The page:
THE owner of a disused chapel who angered his neighbours by chopping down trees is paying a hefty price.
Benjamin Paget, 41, from Leicestershire, landed himself in court after chopping down the 'historic' trees without prior permission.
The businessman, who is hoping to turn the former church into a family home, has angered villagers in a move which cost him nearly £2,500.
The 41-year-old project manager, told how he had been too busy to think about seeking approval from the council to remove the trees from the property, because his partner, Sophie, was having a baby and they were opening a new café.
He told The Sun Online: “Surely people can't be offended by us cutting down overgrowing trees?
"But at least one of our neighbours was because they snitched on us, feeling we had done something wrong.
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However despite the whopping fine he now has to pay for his actions, Mr Paget, added: “We don’t hold any grudge."
A mystery resident complained to the local borough council when they discovered, that a landmark feature of the former chapel had been brutally hacked away.
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Mr Paget, who paid £300,000 for the property in the village of Great Dalby, near Melton Mowbray in Leicestershire, then had to attend Leicester Magistrates' Court.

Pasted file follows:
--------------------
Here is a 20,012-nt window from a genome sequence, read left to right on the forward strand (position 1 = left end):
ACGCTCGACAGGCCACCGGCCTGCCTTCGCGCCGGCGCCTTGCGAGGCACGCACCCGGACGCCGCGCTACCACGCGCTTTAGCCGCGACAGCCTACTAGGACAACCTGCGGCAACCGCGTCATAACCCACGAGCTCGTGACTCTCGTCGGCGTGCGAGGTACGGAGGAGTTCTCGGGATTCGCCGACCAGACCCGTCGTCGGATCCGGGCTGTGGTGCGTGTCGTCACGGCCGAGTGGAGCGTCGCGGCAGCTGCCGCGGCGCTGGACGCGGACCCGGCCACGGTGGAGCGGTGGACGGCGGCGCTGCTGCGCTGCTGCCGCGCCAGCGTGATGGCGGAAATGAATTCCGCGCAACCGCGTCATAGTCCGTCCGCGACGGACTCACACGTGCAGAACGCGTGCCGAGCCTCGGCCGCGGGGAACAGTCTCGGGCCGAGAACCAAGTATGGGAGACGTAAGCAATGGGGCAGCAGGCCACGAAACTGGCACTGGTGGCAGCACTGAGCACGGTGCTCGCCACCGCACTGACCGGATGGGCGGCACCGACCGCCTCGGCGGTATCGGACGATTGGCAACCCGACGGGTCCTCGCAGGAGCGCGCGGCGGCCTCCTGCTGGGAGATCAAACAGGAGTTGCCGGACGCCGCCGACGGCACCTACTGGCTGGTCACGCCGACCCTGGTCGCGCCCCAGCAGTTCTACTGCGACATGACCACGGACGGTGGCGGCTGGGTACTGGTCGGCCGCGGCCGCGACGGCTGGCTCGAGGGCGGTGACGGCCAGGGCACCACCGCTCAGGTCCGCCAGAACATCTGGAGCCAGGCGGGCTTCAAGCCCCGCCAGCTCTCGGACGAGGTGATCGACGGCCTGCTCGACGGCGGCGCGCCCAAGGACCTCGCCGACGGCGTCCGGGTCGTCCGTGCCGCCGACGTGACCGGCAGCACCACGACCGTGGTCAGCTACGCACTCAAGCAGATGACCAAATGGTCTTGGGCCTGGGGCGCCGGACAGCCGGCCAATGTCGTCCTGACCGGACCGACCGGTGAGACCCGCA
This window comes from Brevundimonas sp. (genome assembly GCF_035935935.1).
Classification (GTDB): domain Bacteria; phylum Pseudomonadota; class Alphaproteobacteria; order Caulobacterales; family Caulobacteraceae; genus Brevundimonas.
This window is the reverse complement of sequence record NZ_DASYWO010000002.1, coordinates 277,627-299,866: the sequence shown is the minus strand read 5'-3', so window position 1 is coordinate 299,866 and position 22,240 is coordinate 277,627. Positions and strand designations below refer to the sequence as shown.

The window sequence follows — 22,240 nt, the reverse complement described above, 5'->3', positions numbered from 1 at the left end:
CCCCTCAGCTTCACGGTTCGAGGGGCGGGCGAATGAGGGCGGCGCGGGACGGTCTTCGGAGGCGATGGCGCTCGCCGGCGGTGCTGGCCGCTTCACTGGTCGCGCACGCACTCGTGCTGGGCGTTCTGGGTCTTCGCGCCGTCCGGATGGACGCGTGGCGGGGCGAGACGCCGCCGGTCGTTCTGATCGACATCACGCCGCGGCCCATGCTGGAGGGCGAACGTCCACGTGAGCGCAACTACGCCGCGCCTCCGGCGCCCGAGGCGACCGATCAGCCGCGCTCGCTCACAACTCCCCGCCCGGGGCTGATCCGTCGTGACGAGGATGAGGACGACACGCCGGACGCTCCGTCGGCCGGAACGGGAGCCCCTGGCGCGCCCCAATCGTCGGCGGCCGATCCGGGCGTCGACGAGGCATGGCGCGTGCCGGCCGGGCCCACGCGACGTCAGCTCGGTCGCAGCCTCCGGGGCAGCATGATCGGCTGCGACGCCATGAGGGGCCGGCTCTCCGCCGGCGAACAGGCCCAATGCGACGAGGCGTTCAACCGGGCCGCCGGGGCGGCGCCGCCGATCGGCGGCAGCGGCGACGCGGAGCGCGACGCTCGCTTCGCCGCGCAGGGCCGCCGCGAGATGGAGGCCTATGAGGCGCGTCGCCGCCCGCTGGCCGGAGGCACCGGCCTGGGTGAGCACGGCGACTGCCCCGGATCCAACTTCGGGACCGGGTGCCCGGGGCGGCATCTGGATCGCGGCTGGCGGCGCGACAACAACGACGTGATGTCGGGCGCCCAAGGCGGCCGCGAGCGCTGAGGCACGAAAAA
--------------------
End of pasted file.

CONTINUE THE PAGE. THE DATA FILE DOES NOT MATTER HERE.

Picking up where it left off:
He was ordered to pay £500.00 per tree, plus a £400 surcharge and £1,000 in costs.
The local authority said the outcome was a warning to residents not to breach planning rules if they intend on doing works to their property or land.
Neighbour Yvonne Cross, 80, said: “It looks awful and makes me angry that he'd do this but luckily he didn't get away with it, he paid the price.
“The chapel has been a focal point of our village for many years, and people used to pray there, and it looked lovely as it was with all the greenery covering the front.
“I don’t understand why he did it and although I’m against it I wasn't the one to complain to the council but someone did.
"I have no idea who it was."
Roger Sharpe, who used to maintain the yews on behalf of the chapel, said: “The problem has been solved.
"I did all the pruning before the place was sold and and the trees were in a very bad state.
“Yews are poisonous and there is a family living there.
"But it is for the council to make the decision which they have done.”
Mr Paget, explaining why he removed the trees, said: "We have a big family and there’s lots of space and we want to renovate.
"Me and my friends cut them down. It didn’t take long, only a couple of hours.
"I hold my hands up! It was completely my fault. It is a learning curve."
After Paget’s sentencing Councillor Alison Freer, said: "We are satisfied with the outcome of this successful prosecution.
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"We take enforcement matters very seriously as they impact on the local, natural environment and history of the borough.
"We are keen to uphold and promote a robust but fair planning enforcement regime to ensure people are not flouting the planning rules and damaging the borough."
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